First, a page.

Messianic psalm

The Cornerstone

It's been said that life happens while making other plans. Interruptions and the unexpected bring completeness, depth, and fullness to our lives.

When these unexpected moments interrupt our life, we may not embrace them because they're difficult. But life is too boring and routine without them. We'd also have no reason to trust God.

A Priest Forever

How long is forever? When does it start and when does it end? It doesn't. This could be a question from a child but forever is a hard concept to grasp.

Our lives are governed by time, so it's difficult to comprehend eternity. Our life begins at conception, then birth, and ends with our last breath and burial.

Save Me, Oh God!

We all deal with despair—a sense of hopelessness—from time to time. At times the dark hole of despair may seem inescapable for some of us. Even when someone else's despair appears deeper and darker than our own, we can relate.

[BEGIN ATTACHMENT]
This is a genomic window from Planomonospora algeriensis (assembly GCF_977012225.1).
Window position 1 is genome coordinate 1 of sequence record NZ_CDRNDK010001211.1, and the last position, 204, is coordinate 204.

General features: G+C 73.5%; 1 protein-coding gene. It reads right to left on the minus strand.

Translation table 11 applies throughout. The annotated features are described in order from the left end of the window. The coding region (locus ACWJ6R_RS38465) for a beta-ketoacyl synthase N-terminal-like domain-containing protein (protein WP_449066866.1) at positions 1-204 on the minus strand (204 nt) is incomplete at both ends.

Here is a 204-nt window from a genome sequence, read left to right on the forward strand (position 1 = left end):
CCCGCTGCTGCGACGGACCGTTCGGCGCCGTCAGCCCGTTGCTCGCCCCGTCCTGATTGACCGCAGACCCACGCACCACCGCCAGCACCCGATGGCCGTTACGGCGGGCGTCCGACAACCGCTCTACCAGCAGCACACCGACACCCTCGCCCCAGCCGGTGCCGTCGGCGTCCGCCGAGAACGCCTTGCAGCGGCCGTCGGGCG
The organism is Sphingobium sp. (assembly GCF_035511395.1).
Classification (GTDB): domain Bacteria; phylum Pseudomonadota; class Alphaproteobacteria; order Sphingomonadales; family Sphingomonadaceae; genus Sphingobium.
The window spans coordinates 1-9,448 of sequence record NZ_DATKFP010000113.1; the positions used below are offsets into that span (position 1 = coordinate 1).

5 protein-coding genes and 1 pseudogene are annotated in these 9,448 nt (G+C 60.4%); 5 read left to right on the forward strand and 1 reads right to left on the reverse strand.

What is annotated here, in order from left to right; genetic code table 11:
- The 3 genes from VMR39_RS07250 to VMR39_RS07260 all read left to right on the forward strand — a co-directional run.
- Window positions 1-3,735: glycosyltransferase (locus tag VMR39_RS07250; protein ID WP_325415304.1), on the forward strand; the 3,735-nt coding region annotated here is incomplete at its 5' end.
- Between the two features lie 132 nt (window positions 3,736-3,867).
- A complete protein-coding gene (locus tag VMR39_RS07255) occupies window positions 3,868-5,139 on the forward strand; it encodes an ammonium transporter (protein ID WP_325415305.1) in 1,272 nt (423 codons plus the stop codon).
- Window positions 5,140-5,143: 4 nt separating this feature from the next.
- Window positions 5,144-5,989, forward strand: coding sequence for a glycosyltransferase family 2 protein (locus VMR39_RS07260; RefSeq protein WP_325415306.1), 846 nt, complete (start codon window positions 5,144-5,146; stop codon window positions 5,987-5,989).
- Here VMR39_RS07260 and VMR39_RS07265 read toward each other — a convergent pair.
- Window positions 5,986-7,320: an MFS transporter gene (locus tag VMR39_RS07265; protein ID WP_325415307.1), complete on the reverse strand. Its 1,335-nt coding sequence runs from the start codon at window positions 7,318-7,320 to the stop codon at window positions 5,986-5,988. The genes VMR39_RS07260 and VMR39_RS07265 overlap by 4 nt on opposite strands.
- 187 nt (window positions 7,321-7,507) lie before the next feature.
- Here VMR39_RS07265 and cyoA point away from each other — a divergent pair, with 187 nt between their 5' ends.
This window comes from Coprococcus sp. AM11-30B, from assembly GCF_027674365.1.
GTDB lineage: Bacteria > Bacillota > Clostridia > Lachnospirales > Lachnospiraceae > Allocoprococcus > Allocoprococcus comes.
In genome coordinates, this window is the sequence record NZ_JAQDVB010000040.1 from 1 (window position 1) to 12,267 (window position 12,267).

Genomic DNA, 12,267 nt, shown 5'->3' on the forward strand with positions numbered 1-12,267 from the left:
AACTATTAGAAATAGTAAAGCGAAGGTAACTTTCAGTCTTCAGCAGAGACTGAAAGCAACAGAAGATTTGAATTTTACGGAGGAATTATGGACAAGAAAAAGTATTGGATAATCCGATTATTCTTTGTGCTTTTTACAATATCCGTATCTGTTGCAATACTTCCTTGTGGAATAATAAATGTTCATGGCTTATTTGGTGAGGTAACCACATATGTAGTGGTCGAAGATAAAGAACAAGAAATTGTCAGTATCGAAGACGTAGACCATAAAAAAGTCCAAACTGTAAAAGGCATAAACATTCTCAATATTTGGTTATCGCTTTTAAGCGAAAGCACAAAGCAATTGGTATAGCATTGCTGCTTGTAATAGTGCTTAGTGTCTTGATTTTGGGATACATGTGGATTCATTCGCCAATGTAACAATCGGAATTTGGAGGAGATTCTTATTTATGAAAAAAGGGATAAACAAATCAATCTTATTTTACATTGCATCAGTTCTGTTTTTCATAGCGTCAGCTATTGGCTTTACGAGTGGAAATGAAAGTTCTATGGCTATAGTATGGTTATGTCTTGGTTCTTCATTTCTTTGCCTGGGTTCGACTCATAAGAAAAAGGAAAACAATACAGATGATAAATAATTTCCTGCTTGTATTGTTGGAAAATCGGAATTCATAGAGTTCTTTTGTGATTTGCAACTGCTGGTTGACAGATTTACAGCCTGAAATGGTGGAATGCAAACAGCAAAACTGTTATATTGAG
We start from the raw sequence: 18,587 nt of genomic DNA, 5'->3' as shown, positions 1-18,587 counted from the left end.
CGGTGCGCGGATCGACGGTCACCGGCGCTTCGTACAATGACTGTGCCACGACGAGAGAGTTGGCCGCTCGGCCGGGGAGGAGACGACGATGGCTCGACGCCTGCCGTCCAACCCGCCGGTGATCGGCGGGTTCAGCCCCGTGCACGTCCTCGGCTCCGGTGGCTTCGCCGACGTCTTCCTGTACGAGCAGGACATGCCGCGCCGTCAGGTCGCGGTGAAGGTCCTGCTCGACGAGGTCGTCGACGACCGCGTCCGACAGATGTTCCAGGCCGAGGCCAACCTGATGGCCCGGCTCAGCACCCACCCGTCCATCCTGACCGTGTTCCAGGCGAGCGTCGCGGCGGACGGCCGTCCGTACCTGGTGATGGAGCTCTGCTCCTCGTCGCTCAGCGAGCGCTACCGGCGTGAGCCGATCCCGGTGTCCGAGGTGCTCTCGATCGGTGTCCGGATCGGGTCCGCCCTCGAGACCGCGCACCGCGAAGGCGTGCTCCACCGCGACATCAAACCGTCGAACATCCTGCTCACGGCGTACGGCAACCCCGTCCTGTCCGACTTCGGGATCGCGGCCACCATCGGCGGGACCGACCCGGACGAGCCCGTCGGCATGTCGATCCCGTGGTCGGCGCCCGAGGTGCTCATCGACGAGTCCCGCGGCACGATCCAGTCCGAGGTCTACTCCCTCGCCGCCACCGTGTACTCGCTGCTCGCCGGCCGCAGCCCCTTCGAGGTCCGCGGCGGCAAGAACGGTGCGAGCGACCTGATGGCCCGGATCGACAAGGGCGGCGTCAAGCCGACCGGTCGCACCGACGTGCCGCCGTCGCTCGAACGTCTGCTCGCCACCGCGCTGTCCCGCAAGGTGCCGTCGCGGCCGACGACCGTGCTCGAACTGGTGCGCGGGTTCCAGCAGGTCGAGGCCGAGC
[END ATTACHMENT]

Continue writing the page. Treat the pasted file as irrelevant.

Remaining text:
The depth of emotion in the Psalms captures great heights of joy and disorienting depths of despair. They paint a picture with words we can all relate to at different times in our life.

This is God's design. His intention. David and other psalmists express for us the heights and depths and in-betweens of life.

A Scepter for Justice

This psalm was written as a love song with a composite picture in mind of a Jewish king and his bride. It is considered a Messianic psalm because parts of it are quoted in Hebrews 1:8-9 in reference to Jesus Christ (Messiah).

The imagery and wording speak of a king who is immortal. It looks ahead to the long-awaited Jewish Messiah establishing His kingdom on earth. A kingdom noted for its eternal permanence, favor, and justice.

Today, social justice is a hot topic, but clamoring for justice is nothing new. Protests, even revolutions, are undertaken for the cause of justice. But true justice isn't a legal issue, it's a moral one.